“Monetising mobile is the biggest challenge in the whole industry right now,” Bauer Xcel MD Christian Fricke told AdNews in his first interview after taking on the role to lead Bauer's digital business.
Facebook and Google are destined to earn 85 cents of every new digital ad dollar, leaving publishers with the leftovers. But as the two digital players battle it out for the biggest chunk of the mobile advertising market, Fricke believes the Google and Facebook rivalry could be a catalyst to the power they hold over publishers.
For our cover feature "The content profit squeeze - publishers held to ransom", Fricke was speaking to AdNews on the ever-increasing strength of Facebook and the impact it is having on Australian publishers.
In his first major move at Bauer, it was announced yesterday that Fricke had made three roles redundant at Bauer, admitting the publisher had not met its business targets.
He located to Australia from Germany to take the role at Bauer. He previously head of Bauer Xcel Germany, before working as MD at online publishing company Playbuzz.
“Facebook and Google know monetising mobile is the biggest problem for publishers and as they are competing against each other they are thinking on how to solve this,” he tells AdNews.
“They are in a better position to solve the monetisation problem than any publisher on their own and they know once they solve this they have an advantage above the other.”
Publishers have been playing catch up with the move to mobile, with the likes of Bauer, Pacific Magazines, News Corp and Fairfax all implementing “mobile-first” strategies for their digital assets. While the mobile medium has created convenience for the consumer, Fricke says it has had a significant impact on the price of advertising, as there is an overwhelming amount of inventory on mobile.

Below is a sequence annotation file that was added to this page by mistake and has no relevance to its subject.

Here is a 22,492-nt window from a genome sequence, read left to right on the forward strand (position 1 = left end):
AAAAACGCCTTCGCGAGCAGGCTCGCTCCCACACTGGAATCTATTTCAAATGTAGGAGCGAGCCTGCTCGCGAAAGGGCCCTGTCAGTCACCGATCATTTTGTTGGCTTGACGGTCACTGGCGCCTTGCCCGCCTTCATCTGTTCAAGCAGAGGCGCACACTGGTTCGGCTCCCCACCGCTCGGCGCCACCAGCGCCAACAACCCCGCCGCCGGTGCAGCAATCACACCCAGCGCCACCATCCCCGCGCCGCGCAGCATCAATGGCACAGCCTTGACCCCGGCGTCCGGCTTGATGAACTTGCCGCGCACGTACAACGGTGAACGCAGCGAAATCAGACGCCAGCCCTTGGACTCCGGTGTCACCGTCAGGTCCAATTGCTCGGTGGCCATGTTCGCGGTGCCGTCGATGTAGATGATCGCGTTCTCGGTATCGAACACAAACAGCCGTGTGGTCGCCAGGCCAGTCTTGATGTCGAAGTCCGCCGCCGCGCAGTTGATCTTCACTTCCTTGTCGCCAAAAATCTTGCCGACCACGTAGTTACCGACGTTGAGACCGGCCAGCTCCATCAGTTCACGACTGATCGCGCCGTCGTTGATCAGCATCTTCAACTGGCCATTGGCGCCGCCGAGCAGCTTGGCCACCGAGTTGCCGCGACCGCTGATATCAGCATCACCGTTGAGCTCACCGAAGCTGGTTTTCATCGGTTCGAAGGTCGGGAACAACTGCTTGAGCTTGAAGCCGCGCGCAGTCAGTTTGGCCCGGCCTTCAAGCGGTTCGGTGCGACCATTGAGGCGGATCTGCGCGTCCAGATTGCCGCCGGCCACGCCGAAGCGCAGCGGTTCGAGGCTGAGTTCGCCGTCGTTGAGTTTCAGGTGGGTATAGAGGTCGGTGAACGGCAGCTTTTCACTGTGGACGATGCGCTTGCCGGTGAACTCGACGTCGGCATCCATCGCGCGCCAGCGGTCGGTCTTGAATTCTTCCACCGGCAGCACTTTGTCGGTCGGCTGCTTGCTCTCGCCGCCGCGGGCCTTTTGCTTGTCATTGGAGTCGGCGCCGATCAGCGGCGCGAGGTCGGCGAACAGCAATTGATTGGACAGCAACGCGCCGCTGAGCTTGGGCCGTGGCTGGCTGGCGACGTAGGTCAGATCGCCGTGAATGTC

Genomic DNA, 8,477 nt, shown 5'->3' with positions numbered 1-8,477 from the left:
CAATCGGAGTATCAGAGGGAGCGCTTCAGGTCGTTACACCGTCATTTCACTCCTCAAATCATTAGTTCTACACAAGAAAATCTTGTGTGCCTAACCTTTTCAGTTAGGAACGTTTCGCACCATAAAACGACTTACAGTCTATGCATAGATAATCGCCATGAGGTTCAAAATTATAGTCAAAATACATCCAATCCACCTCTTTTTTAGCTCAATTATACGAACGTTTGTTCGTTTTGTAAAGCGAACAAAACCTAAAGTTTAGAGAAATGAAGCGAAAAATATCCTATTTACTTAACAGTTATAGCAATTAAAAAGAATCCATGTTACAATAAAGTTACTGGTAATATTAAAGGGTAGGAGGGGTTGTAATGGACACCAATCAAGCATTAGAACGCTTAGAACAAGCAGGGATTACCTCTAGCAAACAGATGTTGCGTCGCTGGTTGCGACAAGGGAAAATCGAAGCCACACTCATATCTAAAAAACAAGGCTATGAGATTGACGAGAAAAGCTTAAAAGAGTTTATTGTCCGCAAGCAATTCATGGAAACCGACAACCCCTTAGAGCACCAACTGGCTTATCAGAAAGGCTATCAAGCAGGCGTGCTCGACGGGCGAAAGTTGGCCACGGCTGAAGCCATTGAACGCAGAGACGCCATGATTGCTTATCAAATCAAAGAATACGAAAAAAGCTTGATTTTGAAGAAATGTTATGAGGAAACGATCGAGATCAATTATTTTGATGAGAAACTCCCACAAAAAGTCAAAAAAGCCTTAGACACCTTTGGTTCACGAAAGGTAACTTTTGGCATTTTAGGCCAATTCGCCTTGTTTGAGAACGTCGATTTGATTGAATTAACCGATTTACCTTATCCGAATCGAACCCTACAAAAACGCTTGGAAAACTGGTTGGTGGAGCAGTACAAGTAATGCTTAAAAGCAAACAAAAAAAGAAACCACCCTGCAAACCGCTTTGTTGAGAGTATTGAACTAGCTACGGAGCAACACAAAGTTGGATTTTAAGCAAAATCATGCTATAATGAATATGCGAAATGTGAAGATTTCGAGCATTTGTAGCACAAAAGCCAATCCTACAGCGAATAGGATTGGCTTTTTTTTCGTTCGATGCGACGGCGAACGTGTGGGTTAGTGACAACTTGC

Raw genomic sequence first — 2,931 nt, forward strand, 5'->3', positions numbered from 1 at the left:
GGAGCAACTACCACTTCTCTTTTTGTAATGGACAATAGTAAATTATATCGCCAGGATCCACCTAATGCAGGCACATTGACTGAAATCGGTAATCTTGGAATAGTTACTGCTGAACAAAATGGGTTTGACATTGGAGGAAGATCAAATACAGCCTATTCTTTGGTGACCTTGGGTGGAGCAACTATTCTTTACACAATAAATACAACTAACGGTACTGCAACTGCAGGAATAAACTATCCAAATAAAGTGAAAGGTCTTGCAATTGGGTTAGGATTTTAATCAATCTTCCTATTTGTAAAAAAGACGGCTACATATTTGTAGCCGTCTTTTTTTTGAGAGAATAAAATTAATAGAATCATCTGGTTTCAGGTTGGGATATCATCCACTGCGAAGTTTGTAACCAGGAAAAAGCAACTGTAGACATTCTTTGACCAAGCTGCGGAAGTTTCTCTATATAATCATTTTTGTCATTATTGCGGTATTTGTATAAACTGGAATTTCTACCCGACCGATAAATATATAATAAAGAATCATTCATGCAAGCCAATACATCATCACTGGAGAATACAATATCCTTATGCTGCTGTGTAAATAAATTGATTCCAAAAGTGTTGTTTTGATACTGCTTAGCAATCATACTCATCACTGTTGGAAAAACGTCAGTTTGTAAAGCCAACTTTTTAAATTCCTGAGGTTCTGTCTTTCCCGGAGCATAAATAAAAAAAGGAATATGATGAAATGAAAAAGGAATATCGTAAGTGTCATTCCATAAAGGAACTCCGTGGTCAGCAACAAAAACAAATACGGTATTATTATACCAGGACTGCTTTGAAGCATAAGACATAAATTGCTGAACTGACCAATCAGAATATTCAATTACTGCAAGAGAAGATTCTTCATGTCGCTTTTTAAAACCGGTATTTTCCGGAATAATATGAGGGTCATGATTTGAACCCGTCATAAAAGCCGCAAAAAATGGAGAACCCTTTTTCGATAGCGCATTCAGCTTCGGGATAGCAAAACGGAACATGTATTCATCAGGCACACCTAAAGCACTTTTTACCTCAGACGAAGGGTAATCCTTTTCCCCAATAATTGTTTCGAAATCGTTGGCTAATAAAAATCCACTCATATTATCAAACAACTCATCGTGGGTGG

“Advertising dollars didn’t catch up to the speed of consumers shifting. I’m not optimistic mobile prices will catch up soon. Even if the demand doubles year-on-year, the prices won’t go up so we have to think of other ways to monetise mobile traffic.”
Fricke explains as the monetary model for mobile is disrupted, publishers need to adapt other revenue streams.
“On mobile you have to get closer to the transaction,” he said. “We can't just use if for branding. We have to really make sure users engage with this content and get closer to any sort of call to action.
“There needs to be some kind of transaction to keep them in the Bauer ecosystem.”
Incorporating e-commerce offerings into mobile sites is a model that has been widely adopted in Australia by NewsLifeMedia and PacMags, through publications including Taste.com.au and Marie Claire.
With Fricke now taking reign at Bauer, it is likely the global company will build on closing the sales loop through its titles.
Google and Facebook rivalry could benefit publishers
In Facebook’s 2016 Q2 results, Facebook CEO Mark Zuckerberg put Google on notice, saying it would be going after its cash cow – search advertising. Zuckerberg announced blue prints to tap into search advertising, although he didn't provide any specific time frame.
Fricke believes now Facebook is challenging the previous monopoly power Google held in search, it presents a better position for publishers.
“Five years ago when it was only Google, it didn’t have to help publishers. But now there's becoming a strong competition between Facebook and Google, they have to help others,” he says.
“Bauer and other publishers are now no longer as dependent on Google as social traffic has taken over SEO traffic.
“Four years ago Google would keep me up at night and now it doesn’t.”
Both Facebook and Google have introduced initiatives to improve the web experience for users and to help publisher’s get a leg up in the mobile world. Facebook’s Instant Articles and Google Accelerated Pages may have launched with the intention to benefit publishers, but the industry has been quick to challenge that belief, with the platforms ultimately pinching their ad dollars. Fricke thinks it's a good thing for publishers, but Facebook does need to work on the offering.
“When Facebook and Google come up with a new initiative, it is mostly wise to test it. You need to start with enough critical mass to get sufficient data, and then after a trial, you can decide if it's worth it,” he said.
Bauer's European arm has achieved some success with the use of Instant Articles (IA). While Bauer Australia does not currently use IA, Fricke says it is likely the media company will test it.
“Facebook knows publishers aren’t happy about the revenue of Facebook Instant Articles, so it knows it has to fix this to be a more publisher-friendly model or lose out to Google,” Fricke says.
Read more about the publishing power struggle in our cover feature 'The Content Print Squeeze – Publishers held to ransom' in the first monthly issue of AdNews. To read the full article download a digital version of AdNews on desktop, Apple or Android here for $5.99. You can also subscribe to the premium print edition here.
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